In Tune

On a lark, during third trimester of my Sophomore year at Hendrix College, I decided to sign up for “Christianity Since 1500” with a Dr. John Farthing. Even though I hadn’t taken “Christianity to 1500,” I thought I’d enjoy the subject matter. I was a History Major at the time, and the History of Religion was an intriguing prospect as a component of my major. It wasn’t a required class, but as a history buff, it appealed to me. Having been a Methodist all my life, I figured I knew about all there was to know about my own religious tradition. I had gone through Confirmation, after all, and was a regular attendee at Sunday school. I knew there had been a Reformation, and that the Methodist Church had somehow sprung out of it–but in a markedly different way than the Baptist church had: that was obvious by the way the Baptist girls in my home town of Arkadelphia, AR (also the hometown of Ouachita Baptist University) would treat me like I was a heathen. (Well, maybe that was one of the reasons.) In any case, one thing that this course would teach me (fittingly by my sophomore-meaning “wise-fool”-year) was that I didn’t know everything about my own religious tradition, and Dr. Farthing was there to help me wade in to a subject that would light me on fire.
I remember one of the first things Dr. Farthing (a devout United Methodist minister) said in that class was “perhaps the strongest argument for atheism comes from a thorough study of the history of Christianity.” Indeed, there were some very ugly things that I learned about the History of Christianity, but there were also some very beautiful things, and though I had previously become enchanted with other religious traditions, my re-acquaintance with my own tradition led me to a newfound respect for and interest in it. During that term, I also learned that I was making another C in Spanish (the second term of a necessary three terms of a foreign language for a History major), and I was excelling in History of Christianity. I can remember the light feeling in my chest when I made the decision one day after consulting with Dr. Farthing, to change my major from History to Religion. I wouldn’t have to take another term of Spanish, and I could continue delving into this subject that been so enthralling.
I had just started dating Lara in January of that year, and a very salient memory is stamped in my mind of that moment, coming out the religion department and practically skipping through a little brick gazebo in the middle of a rose garden, as I made my way over to Lara, who had just walked out of her own dorm to meet me and head to lunch. I couldn’t quite explain why I felt so uplifted about the decision, but reflecting on it now as a component of my call (though at the time I didn’t know it as such), I understand it as that experience of being “in tune” with God’s hope for my life. I would go on to take several more classes with Dr. Farthing, including History of Christianity to 1500 the following term, Makers of Modern Theology, and African American Religion, and I wasn’t alone in my enjoyment of his teaching style and substance—he was always one of the “student favorites” on campus there at Hendrix. I was one of the fortunate ones that got to have him as my advisor. Two years later, Dr. Farthing officiated at our wedding there at the chapel on campus at Hendrix. And then, 13 years after he had counseled me to take a path that would lead to my own call into ministry, I found out after I had been appointed to UUMC that this is where he had had that similar experience of “being in tune with God” during a conversation with Rev. Bonner Teeter. Needless to say, I’m happy to invite him back, and I hope him being here might remind you that “God works in mysterious ways!”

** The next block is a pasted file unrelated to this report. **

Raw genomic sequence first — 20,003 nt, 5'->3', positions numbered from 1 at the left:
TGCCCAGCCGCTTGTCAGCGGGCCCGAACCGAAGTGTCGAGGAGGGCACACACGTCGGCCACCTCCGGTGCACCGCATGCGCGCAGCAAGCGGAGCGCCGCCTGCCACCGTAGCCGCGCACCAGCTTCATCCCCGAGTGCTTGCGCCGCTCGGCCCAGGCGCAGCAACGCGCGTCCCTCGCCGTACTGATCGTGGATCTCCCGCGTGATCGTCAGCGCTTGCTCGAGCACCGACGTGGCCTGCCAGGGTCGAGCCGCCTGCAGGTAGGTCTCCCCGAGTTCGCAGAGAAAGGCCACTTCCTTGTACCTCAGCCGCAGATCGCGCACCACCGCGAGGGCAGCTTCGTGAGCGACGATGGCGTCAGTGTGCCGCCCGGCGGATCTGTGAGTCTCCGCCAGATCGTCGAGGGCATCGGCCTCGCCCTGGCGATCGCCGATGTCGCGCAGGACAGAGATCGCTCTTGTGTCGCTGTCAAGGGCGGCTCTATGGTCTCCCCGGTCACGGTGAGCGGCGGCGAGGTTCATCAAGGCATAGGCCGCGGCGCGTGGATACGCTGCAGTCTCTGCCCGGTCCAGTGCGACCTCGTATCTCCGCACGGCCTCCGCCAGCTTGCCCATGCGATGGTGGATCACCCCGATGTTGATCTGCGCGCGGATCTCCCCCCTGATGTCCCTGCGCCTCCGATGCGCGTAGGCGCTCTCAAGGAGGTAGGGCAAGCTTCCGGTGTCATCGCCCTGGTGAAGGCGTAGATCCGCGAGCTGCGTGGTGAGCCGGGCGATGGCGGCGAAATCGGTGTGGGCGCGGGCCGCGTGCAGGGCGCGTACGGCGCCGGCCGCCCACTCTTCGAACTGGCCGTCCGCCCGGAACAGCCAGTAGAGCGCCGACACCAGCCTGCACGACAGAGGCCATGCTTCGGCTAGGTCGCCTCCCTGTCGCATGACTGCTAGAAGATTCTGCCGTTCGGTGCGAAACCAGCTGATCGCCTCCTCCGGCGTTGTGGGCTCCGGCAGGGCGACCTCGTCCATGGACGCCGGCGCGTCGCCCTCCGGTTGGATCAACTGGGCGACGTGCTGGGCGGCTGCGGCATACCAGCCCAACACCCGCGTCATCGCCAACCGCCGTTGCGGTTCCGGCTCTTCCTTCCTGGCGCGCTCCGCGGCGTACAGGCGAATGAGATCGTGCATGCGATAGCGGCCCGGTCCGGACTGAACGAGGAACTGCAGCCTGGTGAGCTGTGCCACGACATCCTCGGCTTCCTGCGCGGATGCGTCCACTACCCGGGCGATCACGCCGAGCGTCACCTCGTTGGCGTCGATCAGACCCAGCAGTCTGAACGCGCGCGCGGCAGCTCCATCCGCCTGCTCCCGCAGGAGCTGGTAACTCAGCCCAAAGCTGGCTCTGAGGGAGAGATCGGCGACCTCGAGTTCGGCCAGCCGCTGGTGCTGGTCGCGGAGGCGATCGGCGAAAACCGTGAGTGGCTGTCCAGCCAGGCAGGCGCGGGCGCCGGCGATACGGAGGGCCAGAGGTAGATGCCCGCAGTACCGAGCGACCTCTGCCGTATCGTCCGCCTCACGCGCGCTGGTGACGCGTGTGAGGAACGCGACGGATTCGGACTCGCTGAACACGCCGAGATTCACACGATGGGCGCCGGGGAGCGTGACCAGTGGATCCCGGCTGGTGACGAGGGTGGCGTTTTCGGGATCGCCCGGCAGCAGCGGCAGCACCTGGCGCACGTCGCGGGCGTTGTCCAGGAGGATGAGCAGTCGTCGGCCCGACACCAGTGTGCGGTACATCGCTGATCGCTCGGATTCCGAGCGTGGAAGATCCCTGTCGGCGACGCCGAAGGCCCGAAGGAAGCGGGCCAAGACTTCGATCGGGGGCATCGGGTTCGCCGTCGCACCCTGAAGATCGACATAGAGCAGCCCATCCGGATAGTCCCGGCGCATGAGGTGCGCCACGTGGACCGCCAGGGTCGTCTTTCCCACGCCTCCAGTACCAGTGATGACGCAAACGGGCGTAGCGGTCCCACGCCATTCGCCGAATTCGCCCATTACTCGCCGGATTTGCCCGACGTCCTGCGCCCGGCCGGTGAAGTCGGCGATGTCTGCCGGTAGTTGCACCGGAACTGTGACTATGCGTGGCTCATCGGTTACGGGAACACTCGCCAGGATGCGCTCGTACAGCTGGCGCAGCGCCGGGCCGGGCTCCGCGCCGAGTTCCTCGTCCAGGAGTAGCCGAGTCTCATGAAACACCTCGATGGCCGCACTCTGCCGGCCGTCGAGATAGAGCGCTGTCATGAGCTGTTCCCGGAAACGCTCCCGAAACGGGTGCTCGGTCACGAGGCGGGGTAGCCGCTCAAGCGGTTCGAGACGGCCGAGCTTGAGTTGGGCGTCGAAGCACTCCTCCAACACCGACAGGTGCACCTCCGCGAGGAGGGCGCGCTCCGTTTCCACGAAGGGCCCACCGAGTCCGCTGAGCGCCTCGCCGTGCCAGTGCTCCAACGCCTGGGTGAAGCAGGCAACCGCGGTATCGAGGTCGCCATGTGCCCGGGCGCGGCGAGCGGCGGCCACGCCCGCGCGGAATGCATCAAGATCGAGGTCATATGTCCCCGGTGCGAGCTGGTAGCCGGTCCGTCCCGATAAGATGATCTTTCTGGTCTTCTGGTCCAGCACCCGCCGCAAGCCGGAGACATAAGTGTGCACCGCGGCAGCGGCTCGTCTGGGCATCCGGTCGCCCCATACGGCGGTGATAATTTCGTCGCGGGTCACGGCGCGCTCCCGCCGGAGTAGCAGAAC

1 Comment
  • Nika Posted 03/04/2012 3:05 pm

    Dr. Hultgren preached sevreal Sundays in the early 90 s at McAlester First Baptist, during a time we were without a pastor. He was terrific! What a scholar and a heart for people, with the energy and Love of God . One sermon that I vividedly remember and have often quoted the three main points: Every person needs three things in order to exist. Dr. Hultgren pointed out that these three things transcend all barriers of age, gender, economic stature, etc. and they are necessary to life. We must each have (1) Someone to love and someone to love and care for us in return; (2) Something to do each day something of value and worth; and (3) Something to look forward to . Thank you Dr. Warren Hultgren! You were a great servant of the LORD! Bob Gragg

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